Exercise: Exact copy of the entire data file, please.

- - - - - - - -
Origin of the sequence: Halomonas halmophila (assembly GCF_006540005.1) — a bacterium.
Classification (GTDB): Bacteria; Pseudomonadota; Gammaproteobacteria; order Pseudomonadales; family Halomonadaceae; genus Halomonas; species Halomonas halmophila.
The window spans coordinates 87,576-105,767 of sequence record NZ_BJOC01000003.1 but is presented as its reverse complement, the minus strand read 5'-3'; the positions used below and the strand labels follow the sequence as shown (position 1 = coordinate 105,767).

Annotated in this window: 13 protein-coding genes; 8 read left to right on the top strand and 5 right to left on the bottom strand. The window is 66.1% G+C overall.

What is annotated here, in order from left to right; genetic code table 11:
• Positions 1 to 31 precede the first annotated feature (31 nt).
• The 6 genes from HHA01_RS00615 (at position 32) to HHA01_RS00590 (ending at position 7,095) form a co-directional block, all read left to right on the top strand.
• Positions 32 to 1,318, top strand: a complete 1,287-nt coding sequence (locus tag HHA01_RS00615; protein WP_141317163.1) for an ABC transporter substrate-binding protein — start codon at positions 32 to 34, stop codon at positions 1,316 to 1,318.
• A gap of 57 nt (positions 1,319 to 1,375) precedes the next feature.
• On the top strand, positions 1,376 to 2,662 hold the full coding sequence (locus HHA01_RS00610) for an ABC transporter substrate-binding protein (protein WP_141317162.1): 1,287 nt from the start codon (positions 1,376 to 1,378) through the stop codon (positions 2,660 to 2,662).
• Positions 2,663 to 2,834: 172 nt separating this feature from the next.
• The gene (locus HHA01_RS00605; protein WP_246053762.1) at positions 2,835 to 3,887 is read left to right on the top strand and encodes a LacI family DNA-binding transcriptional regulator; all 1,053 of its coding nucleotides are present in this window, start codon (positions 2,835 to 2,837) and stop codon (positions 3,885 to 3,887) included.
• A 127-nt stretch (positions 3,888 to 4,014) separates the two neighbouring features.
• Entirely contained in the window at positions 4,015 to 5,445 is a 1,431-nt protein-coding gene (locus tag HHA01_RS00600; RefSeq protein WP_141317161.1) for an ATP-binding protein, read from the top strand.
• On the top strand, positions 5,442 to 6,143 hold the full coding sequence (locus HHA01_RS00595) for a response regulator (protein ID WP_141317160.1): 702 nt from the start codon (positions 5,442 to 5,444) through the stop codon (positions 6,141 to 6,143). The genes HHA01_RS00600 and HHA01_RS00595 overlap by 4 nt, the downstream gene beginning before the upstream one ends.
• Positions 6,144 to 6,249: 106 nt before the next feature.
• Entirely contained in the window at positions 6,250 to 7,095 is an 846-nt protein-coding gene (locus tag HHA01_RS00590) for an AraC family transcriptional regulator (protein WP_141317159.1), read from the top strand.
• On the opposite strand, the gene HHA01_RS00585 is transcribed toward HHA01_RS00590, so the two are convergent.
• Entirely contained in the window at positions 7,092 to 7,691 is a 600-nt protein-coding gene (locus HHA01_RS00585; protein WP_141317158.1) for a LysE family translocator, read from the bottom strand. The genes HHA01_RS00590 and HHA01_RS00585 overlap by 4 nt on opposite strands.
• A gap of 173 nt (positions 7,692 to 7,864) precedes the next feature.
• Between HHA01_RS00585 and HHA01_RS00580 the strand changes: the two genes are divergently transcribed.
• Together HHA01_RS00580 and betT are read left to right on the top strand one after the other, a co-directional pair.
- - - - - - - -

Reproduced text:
Origin of the sequence: Halomonas halmophila (assembly GCF_006540005.1) — a bacterium.
Classification (GTDB): Bacteria; Pseudomonadota; Gammaproteobacteria; order Pseudomonadales; family Halomonadaceae; genus Halomonas; species Halomonas halmophila.
The window spans coordinates 87,576-105,767 of sequence record NZ_BJOC01000003.1 but is presented as its reverse complement, the minus strand read 5'-3'; the positions used below and the strand labels follow the sequence as shown (position 1 = coordinate 105,767).

Annotated in this window: 13 protein-coding genes; 8 read left to right on the top strand and 5 right to left on the bottom strand. The window is 66.1% G+C overall.

What is annotated here, in order from left to right; genetic code table 11:
• Positions 1 to 31 precede the first annotated feature (31 nt).
• The 6 genes from HHA01_RS00615 (at position 32) to HHA01_RS00590 (ending at position 7,095) form a co-directional block, all read left to right on the top strand.
• Positions 32 to 1,318, top strand: a complete 1,287-nt coding sequence (locus tag HHA01_RS00615; protein WP_141317163.1) for an ABC transporter substrate-binding protein — start codon at positions 32 to 34, stop codon at positions 1,316 to 1,318.
• A gap of 57 nt (positions 1,319 to 1,375) precedes the next feature.
• On the top strand, positions 1,376 to 2,662 hold the full coding sequence (locus HHA01_RS00610) for an ABC transporter substrate-binding protein (protein WP_141317162.1): 1,287 nt from the start codon (positions 1,376 to 1,378) through the stop codon (positions 2,660 to 2,662).
• Positions 2,663 to 2,834: 172 nt separating this feature from the next.
• The gene (locus HHA01_RS00605; protein WP_246053762.1) at positions 2,835 to 3,887 is read left to right on the top strand and encodes a LacI family DNA-binding transcriptional regulator; all 1,053 of its coding nucleotides are present in this window, start codon (positions 2,835 to 2,837) and stop codon (positions 3,885 to 3,887) included.
• A 127-nt stretch (positions 3,888 to 4,014) separates the two neighbouring features.
• Entirely contained in the window at positions 4,015 to 5,445 is a 1,431-nt protein-coding gene (locus tag HHA01_RS00600; RefSeq protein WP_141317161.1) for an ATP-binding protein, read from the top strand.
• On the top strand, positions 5,442 to 6,143 hold the full coding sequence (locus HHA01_RS00595) for a response regulator (protein ID WP_141317160.1): 702 nt from the start codon (positions 5,442 to 5,444) through the stop codon (positions 6,141 to 6,143). The genes HHA01_RS00600 and HHA01_RS00595 overlap by 4 nt, the downstream gene beginning before the upstream one ends.
• Positions 6,144 to 6,249: 106 nt before the next feature.
• Entirely contained in the window at positions 6,250 to 7,095 is an 846-nt protein-coding gene (locus tag HHA01_RS00590) for an AraC family transcriptional regulator (protein WP_141317159.1), read from the top strand.
• On the opposite strand, the gene HHA01_RS00585 is transcribed toward HHA01_RS00590, so the two are convergent.
• Entirely contained in the window at positions 7,092 to 7,691 is a 600-nt protein-coding gene (locus HHA01_RS00585; protein WP_141317158.1) for a LysE family translocator, read from the bottom strand. The genes HHA01_RS00590 and HHA01_RS00585 overlap by 4 nt on opposite strands.
• A gap of 173 nt (positions 7,692 to 7,864) precedes the next feature.
• Between HHA01_RS00585 and HHA01_RS00580 the strand changes: the two genes are divergently transcribed.
• Together HHA01_RS00580 and betT are read left to right on the top strand one after the other, a co-directional pair.